La nuit impose cette suspension au moins le temps nécessaire pour reconnaître une forme ou distinguer un visage.

The lack of clarity, of visibility, means that we need more time in order to identify what is in front of us. We’re not entirely blind, yet our vision is restricted. While we have no problem at all to see during day time, the night challenges our eyes, and slows us down. We depend more on our hearing than on our vision, because we have no other choice.

I don’t want to suggest at all that slow-film directors use the night in their films for exactly those reasons. I’m sure they don’t think about stuff like that at all. But there is quite an interesting link between the meaning of the night in their films, and the cinematic slowness that is employed. In the end, it is not only the character that faces the darkness. If the screen goes dark, the viewer faces the same darkness as does the character. That means that our reading of whatever is on screen (or of what isn’t) becomes a slow adventure and adds to the feeling of slowness of the entire film. I will certainly keep thinking this through and maybe follow this blog post up with another one, one that is more detailed!

Cemetery of Splendour – Apichatpong Weerasethakul (2015)

I need to make a general observation about Apichatpong Weerasethakul first before I go into detail about his new (and wonderful) film Cemetery of Splendour (2015), his Cannes entry five years after he won the Palme d’Or with Uncle Boonmee who can recall his past livesApichatpong is very often regarded as one main player in the field of Slow Cinema. It is true that especially his early films are very slow and use the long-take long shot combination with little dialogue attached to it. Since Uncle Boonmee, however, Apichatpong is moving away from those strict Slow Cinema aesthetics. This doesn’t mean that his films are not slow. They are, but his films are less strictly Slow Cinema. His films have shifted seamlessly into the broad category of arthouse cinema, which is always slower than the average film. I noticed this shift when I watched Mekong Hotel in 2012, and Cemetery of Splendour is another example. So I’m not even sure whether this post should be on this site or not. I also feel as if I need to point (once more!) to the critics who all said that Cemetery of Splendour was Apichatpong’s best film – and at the same time his most accessible. Again, accessibility guarantees success with critics, as we have seen with Lav Diaz before. Just don’t give critics a film they need to puzzle together.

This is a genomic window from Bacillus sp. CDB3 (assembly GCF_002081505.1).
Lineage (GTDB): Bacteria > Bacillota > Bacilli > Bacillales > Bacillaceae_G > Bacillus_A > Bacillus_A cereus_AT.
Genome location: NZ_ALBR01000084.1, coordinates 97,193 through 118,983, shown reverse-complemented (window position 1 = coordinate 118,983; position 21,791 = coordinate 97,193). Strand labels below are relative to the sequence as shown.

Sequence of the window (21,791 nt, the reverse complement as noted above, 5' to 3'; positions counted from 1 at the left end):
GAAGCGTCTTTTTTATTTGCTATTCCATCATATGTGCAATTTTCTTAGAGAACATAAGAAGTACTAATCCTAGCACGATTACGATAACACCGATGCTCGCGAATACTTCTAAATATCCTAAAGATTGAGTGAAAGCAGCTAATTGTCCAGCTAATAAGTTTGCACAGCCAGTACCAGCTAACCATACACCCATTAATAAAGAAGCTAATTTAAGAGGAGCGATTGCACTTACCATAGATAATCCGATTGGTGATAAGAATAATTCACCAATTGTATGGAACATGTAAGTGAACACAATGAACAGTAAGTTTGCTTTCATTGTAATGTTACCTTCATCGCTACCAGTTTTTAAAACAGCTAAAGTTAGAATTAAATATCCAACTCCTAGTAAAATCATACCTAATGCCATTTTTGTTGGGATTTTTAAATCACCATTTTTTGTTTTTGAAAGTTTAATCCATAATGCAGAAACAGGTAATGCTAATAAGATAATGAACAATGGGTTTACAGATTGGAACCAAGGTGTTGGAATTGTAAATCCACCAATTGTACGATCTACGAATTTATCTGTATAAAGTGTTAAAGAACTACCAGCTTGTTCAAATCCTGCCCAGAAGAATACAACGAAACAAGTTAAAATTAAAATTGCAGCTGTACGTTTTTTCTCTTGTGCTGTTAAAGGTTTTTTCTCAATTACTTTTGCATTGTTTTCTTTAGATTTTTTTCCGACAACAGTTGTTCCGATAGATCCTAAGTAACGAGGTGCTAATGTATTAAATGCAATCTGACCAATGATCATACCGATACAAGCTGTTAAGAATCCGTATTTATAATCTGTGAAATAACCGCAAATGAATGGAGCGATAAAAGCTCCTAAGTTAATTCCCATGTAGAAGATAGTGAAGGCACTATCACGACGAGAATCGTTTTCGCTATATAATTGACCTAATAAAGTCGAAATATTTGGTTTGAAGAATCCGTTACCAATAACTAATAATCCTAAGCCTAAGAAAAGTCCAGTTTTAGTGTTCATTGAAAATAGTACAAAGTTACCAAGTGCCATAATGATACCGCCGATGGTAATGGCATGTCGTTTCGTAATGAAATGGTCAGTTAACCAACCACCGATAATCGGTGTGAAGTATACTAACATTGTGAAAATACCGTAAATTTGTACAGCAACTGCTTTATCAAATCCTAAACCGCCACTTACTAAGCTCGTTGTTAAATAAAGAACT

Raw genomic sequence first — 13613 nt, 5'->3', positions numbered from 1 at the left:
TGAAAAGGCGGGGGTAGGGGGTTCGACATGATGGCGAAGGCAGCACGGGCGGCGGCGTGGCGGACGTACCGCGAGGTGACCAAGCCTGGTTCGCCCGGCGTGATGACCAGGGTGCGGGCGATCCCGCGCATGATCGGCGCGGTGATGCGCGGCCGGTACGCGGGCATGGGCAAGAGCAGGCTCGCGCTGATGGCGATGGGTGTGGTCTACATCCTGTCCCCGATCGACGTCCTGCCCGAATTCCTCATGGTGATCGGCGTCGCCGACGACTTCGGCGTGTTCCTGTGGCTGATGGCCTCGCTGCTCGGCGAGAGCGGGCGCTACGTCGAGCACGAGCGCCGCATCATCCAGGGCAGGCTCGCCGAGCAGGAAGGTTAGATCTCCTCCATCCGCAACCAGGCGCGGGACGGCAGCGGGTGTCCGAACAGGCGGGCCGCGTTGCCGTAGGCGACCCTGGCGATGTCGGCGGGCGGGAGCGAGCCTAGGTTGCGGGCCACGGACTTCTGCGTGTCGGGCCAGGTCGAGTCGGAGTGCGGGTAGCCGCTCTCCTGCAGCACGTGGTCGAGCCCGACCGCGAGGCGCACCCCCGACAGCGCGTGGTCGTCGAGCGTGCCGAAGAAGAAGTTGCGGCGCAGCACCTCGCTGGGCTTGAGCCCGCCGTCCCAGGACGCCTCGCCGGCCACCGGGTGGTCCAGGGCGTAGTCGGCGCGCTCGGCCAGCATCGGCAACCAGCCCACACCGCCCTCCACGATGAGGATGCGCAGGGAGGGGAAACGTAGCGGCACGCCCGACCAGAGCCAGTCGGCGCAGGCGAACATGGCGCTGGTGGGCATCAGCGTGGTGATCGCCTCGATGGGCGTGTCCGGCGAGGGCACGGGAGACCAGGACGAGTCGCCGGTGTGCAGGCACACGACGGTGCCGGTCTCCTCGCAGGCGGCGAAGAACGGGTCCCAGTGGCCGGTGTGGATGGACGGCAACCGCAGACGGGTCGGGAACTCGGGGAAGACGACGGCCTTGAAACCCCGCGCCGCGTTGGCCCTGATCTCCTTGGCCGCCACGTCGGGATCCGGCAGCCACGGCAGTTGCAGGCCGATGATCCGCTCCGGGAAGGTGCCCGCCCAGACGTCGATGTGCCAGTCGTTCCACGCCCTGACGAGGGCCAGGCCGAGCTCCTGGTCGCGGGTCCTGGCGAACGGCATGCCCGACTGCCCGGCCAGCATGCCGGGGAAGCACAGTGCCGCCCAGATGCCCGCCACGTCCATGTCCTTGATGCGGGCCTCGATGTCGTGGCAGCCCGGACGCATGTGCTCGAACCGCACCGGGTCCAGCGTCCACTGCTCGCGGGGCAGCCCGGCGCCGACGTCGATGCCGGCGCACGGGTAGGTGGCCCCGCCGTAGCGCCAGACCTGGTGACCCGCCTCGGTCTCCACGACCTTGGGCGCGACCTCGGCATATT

I used this phrase in my previous post already: “regardless of its pace” – Cemetery of Splendour is a wonderful film. It has a dreamy, meditative atmosphere around it. Jen, Apichatpong’s all-time muse, tends to a soldier suffering from an unexplainable sleep sickness. As usual in the director’s films, it is at some point difficult to distinguish between reality and dream. The line between the two couldn’t be thinner. I don’t agree to the comment that Cemetery of Splendour is Apichatpong’s most accessible film. Story-wise it is, perhaps, because what is happening to the soldiers is explained to the viewer. I found it a bit disappointing. I would have rather kept wondering what went on. On the other hand, it worked nicely and it made the story even more intriguing (and no, I’m not saying what it is!). But this didn’t make clear what was real and what was just a dream or a hallucination, which, I find, also contributes to the respective accessibility of a film. If you think you have understood the story but actually cannot tell right from wrong, accessibility is a relative term.